Exodus: Redeemed for Blessing

Exodus: Redeemed for Blessing

Text: Exodus 2:23-25; 6:6-8; Deuteronomy 6:20-24; Psalm 19:7-11

This week we are looking at the third key theme of “The Old Testament in Seven Sentences.” Those summary themes come from a book by the same name that Jim Hinton’s Sunday school class is studying and is part of our summer series looking at God’s big story in the Bible. Often we zero in so closely on one verse or word that we miss the greater – the glorious! – context of God’s big story. So this summer we are pulling back to the wide view, though with plenty of rich teaching to consider along the way.

Here’s a reminder of what we’ve covered so far and the third theme we’ll look at today.

1. In the beginning God created the heavens and the earth. (Genesis 1:1)
2. All people on earth will be blessed through you. (Genesis 12:3)
3. I am the Lord your God, who brought you out of Egypt,
out of the land of slavery. (Exodus 20:2)

That verse is a critical “hinge” verse between two major components of God’s story in the Old Testament. It transitions between one of God’s great redemption stories and the giving of God’s Law as a guide to the covenant promise of blessing. This verse calls into one place those great themes of REDEMPTION and BLESSING and I want to unpack those a bit for you today.

Hinge Verse (Exodus 20:2)

First, why do I call it a hinge verse? It’s because of what it calls to mind and what comes after it. Exodus 20:2 is a declaration of who God is and what God has done: namely, the God who has delivered His people out of slavery in Egypt. That’s the REDEMPTION part.

What is the other side of the hinge? It’s the Law. This verse is part of the prologue to the Ten Commandments specifically; but it also points on to the whole Law given to Moses from God. But wait! I said redemption and blessing, not redemption and Law. We will see that the purpose of the Law was to experience that third covenant promise that God would bless Abraham and his children so that they would be a blessing to the world, to the nations.

Redemption

The Exodus story is a redemption story. God’s people had become enslaved in Egypt for some 400 years. There were beatings, killing of male children, and servitude. And scripture tells us that God heard the cries of His people and raised up a deliverer. The story of Moses is worth studying in depth on its own, from God revealing His name at the burning bush to using an old man with a speech impediment to demand freedom before the most powerful man in the world. In fact, Pharaoh was considered a god. In what followed, God did just what we talked about last week with the covenant. God put His name and reputation on the line to confront and defeat the so-called god and power of Egypt.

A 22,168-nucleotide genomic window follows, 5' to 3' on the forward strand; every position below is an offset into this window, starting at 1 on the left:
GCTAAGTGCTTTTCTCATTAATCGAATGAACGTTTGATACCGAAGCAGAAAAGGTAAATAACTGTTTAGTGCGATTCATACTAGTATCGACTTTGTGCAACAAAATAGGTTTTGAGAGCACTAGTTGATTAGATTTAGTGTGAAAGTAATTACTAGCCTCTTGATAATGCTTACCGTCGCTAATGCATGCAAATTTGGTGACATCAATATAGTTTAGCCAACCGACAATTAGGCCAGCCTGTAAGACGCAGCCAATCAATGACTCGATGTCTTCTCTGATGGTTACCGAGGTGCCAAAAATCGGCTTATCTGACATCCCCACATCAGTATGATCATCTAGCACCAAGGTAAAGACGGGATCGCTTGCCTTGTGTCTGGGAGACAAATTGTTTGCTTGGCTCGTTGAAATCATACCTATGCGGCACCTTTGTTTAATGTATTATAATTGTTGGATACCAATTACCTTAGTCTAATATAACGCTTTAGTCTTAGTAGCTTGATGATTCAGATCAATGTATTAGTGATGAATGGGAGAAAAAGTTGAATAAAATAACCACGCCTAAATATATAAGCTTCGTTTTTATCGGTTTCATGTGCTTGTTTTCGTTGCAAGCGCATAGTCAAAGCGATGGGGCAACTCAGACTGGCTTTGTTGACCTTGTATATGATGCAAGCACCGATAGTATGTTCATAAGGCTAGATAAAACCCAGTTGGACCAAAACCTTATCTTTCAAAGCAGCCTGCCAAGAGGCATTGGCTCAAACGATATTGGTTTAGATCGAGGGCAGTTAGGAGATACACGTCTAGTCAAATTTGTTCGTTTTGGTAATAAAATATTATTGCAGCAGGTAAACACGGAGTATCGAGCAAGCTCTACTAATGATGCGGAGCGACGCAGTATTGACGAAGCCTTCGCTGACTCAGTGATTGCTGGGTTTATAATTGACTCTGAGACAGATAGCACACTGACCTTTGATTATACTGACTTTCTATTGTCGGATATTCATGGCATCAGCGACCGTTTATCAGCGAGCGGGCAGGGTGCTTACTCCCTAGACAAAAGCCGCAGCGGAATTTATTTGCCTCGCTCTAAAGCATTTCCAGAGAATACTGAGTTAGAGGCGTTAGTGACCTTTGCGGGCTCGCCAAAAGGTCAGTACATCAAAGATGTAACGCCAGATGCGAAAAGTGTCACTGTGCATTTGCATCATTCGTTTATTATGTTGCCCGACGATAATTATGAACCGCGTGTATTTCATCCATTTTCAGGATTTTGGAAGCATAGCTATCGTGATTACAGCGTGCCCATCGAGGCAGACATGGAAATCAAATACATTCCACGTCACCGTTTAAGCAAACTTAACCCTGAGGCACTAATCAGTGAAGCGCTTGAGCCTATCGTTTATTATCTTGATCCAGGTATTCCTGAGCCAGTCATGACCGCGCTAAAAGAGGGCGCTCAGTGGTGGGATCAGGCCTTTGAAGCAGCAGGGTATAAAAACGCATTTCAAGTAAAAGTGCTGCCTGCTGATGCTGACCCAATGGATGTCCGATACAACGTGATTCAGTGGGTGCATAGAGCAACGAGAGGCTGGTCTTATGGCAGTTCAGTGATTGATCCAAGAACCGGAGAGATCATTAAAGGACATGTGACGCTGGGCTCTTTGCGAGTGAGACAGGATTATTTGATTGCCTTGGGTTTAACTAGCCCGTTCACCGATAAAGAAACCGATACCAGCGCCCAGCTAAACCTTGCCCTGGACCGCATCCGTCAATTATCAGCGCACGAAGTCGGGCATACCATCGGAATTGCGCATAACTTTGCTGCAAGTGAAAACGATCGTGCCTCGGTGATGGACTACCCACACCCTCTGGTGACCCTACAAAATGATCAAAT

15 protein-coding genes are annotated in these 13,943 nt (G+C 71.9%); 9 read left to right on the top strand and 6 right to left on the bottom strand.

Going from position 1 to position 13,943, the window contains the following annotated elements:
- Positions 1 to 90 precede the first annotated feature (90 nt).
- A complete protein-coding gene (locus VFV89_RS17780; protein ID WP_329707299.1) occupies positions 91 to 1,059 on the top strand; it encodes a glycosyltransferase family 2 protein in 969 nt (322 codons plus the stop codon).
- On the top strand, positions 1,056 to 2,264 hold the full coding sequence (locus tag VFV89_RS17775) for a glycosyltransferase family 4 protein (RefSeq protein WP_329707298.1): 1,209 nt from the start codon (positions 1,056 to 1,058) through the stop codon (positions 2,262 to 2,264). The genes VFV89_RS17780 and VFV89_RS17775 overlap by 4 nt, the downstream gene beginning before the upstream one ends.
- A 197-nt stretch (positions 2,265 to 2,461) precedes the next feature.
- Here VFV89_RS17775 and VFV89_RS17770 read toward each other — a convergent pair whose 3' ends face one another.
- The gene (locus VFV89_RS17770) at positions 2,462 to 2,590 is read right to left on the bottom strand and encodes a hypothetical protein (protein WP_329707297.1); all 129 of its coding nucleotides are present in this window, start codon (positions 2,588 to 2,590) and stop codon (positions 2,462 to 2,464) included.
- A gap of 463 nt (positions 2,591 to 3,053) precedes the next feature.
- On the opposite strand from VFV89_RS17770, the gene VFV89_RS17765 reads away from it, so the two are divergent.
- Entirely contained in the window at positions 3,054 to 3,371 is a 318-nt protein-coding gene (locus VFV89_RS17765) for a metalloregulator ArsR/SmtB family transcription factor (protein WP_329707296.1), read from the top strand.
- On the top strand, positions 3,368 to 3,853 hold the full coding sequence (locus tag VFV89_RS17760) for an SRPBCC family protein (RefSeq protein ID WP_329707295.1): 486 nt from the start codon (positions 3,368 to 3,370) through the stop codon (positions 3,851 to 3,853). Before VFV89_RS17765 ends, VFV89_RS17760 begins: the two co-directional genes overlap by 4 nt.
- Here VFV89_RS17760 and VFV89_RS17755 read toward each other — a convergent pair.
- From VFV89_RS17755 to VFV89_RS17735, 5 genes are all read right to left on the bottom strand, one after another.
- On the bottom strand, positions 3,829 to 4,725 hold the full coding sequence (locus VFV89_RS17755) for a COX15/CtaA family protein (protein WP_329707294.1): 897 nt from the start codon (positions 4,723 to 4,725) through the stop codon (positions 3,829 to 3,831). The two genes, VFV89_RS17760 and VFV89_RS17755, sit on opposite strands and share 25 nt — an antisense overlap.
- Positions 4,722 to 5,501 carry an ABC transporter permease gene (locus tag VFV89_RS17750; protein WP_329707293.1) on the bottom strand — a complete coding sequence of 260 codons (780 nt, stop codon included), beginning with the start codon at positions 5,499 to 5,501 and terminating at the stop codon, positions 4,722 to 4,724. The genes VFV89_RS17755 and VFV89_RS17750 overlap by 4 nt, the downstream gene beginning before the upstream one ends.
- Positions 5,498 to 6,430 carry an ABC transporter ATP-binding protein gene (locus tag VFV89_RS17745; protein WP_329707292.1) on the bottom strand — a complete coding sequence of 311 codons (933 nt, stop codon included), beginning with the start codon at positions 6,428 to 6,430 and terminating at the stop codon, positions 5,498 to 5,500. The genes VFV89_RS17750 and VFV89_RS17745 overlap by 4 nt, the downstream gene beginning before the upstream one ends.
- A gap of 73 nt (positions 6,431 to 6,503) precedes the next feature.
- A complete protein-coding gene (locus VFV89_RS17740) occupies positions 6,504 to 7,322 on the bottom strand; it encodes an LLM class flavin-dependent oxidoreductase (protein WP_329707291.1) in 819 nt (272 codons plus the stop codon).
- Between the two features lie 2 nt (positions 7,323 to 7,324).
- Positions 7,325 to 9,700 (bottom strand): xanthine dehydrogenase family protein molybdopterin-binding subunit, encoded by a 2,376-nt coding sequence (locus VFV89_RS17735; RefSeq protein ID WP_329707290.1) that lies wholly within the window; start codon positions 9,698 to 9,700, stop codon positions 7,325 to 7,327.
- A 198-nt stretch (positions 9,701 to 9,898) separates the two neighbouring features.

And so through the plagues, the parting of the Red Sea to deliver Israel, and the closing of the Red Sea to defeat the Egyptians, God redeemed His people and put them on the path to recovering the land and the blessing promised in the covenant with Abraham. That’s why it was called the Promised Land.

And so the people of Israel start passing through the wilderness toward that Land and it is there that we come to today’s key verse from Exodus 20:2. To and through Moses God identifies Himself as “the Lord your God” – that is, by the holy name. And then God gives Moses the Ten Commandments and the rest of the Law that follows.

Law and Blessing

There is much that could be said about the Law. After all, it comprises much of the rest of Exodus, Leviticus, and Deuteronomy (where everything is given again to the subsequent generation). But I want to focus on two things: a mis-understanding of the Law and what I believe is the right understanding of the Law.